" Education, safety & nourishment are not luxuries, but rather basic human rights that are everyone's right regardless of personal wealth & gender. "
Handmaking Hope is a community-based art organization focused on attempting to help raise funds for the education of the girl child in India: a country where girls are denied education and seen merely as objects of the patriarchy. Handmaking Hope has conducted a series of enterprising fund-raisers at the intersection of art, activism, and Indian culture. 

Handmaking Hope was founded in 2016 by Yukti Agarwal & her grandmother. Her parents and her grandmother fought with society to provide Yukti with the best education she could get, and having seen the hardships her family had to endure to send her to a good school for her primary and high school education, and then to the United States for her Bachelor's Degree, she decided to create a platform to help other girls like her to get the education they deserved. 
​​​​​​​The name 'Handmaking Hope' comes from our inexplicable love of everything handmade. The history, love and delicacy that is interlaced in the very fabric of handmade entities is what we value and what we hope to spread through the lengths and widths of the nation. We handmake HOPE through our philosophy of sustainability where we ensure that each woman, and each girl child can sustain themselves through a practice of craft. The use of the present participle is used to make sure that we are always handMAKING hope, each day, each moment, and with each project. 

All of our projects begin with an in-depth exploration of a topic that we wish to immerse in. We begin by identifying a threatened group of individuals within the nation state of India and researching specifically into the position of the girl child in that society. Our research is not about going into a community as an outsider, but rather to serve as a mere spectator and understand WITH the community. We collect information through primary research which is almost always on-site, and secondary research which relies on scholarly insight.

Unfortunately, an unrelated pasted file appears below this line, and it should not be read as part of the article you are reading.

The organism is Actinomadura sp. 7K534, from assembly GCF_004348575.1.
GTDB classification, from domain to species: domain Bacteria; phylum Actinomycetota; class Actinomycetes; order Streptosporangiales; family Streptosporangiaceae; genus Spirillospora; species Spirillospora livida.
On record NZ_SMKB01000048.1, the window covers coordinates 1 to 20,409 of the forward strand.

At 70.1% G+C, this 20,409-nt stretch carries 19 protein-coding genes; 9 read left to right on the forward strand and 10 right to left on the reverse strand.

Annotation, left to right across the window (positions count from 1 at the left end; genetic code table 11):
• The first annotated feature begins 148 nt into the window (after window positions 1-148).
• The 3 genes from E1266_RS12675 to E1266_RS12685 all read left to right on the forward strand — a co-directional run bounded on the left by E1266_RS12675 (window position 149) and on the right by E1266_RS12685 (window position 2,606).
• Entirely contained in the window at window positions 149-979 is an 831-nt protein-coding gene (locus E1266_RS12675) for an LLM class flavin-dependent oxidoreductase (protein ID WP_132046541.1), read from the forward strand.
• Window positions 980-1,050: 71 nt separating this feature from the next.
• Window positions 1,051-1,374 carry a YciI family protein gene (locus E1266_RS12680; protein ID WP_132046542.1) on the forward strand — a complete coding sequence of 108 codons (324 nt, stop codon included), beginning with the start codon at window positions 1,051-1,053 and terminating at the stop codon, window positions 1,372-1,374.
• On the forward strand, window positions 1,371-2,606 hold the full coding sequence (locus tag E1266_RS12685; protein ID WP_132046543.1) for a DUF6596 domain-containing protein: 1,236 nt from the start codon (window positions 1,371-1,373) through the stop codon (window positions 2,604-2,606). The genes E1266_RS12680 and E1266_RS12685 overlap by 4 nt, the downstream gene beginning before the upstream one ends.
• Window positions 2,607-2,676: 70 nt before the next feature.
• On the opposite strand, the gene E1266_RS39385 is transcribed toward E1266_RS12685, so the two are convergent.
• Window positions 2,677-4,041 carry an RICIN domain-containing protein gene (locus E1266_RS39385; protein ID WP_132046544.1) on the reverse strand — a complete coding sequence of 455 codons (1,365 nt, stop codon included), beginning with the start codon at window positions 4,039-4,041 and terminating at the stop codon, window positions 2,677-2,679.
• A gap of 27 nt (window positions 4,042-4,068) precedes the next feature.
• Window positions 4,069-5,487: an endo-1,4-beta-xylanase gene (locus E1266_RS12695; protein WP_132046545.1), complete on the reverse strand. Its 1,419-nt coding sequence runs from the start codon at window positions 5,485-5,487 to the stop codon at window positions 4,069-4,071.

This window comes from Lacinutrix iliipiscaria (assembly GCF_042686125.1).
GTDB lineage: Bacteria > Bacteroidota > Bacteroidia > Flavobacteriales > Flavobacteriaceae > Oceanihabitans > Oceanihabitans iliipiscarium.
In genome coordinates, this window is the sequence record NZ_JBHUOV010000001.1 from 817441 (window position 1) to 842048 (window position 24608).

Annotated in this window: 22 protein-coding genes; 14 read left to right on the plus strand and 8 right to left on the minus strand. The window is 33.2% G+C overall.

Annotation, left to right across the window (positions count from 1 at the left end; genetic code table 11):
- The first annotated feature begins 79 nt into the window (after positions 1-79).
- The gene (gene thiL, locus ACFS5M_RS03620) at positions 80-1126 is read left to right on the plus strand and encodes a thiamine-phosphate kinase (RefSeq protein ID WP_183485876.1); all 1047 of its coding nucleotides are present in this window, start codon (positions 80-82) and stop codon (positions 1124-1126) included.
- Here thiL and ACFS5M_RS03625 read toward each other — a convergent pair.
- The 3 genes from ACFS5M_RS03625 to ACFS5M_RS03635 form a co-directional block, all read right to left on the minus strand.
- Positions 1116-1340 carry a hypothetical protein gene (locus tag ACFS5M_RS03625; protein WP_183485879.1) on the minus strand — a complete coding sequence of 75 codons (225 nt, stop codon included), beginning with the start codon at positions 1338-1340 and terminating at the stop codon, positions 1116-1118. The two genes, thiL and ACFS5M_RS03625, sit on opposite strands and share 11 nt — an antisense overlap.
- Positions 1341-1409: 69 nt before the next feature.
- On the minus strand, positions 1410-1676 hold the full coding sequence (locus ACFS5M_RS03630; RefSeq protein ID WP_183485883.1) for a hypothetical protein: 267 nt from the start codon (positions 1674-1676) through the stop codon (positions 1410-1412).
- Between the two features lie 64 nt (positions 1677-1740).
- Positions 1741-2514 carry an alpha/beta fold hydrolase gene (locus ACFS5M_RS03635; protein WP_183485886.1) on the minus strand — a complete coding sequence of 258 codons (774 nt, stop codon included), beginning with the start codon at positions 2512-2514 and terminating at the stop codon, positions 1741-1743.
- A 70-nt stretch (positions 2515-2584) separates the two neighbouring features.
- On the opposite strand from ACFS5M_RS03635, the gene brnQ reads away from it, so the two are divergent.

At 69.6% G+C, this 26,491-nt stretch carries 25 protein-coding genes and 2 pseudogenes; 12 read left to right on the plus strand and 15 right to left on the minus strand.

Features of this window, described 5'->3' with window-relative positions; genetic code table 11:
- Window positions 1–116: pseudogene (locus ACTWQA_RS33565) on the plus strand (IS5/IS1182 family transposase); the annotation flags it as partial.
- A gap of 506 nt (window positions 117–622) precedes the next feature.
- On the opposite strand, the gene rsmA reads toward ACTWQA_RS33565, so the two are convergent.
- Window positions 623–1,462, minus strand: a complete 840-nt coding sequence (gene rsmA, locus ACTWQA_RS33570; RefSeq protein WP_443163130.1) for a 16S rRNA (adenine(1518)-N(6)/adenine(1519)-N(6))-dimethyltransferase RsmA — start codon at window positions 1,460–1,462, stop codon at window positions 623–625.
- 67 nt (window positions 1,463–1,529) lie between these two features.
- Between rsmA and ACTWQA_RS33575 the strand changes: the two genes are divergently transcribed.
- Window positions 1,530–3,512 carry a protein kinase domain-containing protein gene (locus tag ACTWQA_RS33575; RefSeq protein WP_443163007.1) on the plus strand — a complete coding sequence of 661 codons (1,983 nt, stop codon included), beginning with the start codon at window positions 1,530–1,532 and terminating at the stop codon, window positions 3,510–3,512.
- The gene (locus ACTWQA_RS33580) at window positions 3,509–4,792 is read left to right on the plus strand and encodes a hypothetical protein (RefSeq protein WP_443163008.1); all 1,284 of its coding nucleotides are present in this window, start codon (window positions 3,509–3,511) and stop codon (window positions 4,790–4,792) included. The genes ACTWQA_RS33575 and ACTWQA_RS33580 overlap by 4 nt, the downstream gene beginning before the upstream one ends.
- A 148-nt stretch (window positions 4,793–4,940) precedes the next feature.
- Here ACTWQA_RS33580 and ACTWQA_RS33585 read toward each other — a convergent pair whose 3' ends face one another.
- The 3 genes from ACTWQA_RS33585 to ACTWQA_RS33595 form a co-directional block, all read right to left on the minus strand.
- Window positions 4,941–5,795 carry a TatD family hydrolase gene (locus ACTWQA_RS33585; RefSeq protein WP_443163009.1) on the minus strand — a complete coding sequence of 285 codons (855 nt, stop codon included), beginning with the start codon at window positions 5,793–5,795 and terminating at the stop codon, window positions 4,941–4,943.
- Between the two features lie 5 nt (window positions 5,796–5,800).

We design with the community, not for the community. Our design philosophy aims to support the local artisans and craftsmen of India. Our design empowers those who handmake within our society. We practice sustainability to encourage our local arts: hand weaving, hand making paper, hand screen-printing and discourage the use of powered tools such as power looms, hot press papers, and powered printing. 

Our outreach program goes towards spreading the love interlaced in everything handmade around the country and even around the world. The money raised by spreading our handmade love is what funds the handmade hope spread to the girls around India. The money, through entirely transparent channels, goes directly into funding the education of the girls who are most in the need for it. The education they receive hopefully helps them foster hope for a brighter future than the one that was charted out for them. 
​​​​​​​Yukti Agarwal is currently a student at Brown University and the Rhode Island School of Design. She started Handmaking Hope as a place for solidarity for the girl child in India while she was in school in Mumbai. Nestled in the bustling city, the J. B. Petit High School for Girls is an all-girls school which was started for Indian girls to get the education they were denied during the British Era. Inspired by the strife to provide every girl child with an education, and her the struggle that her parents and nani (grandmother) faced to provide her with the best education, Yukti embarked on her own journey to extend this initiative beyond the walls of her school to Indian girls from communities that deny women education. As the first girl in her family to receive an education abroad, Yukti values the power of knowledge and education and is persistent in her strife to give each girl the education she too deserves. ​​​​​​​
Masthead Image by Pavanee Giroti 
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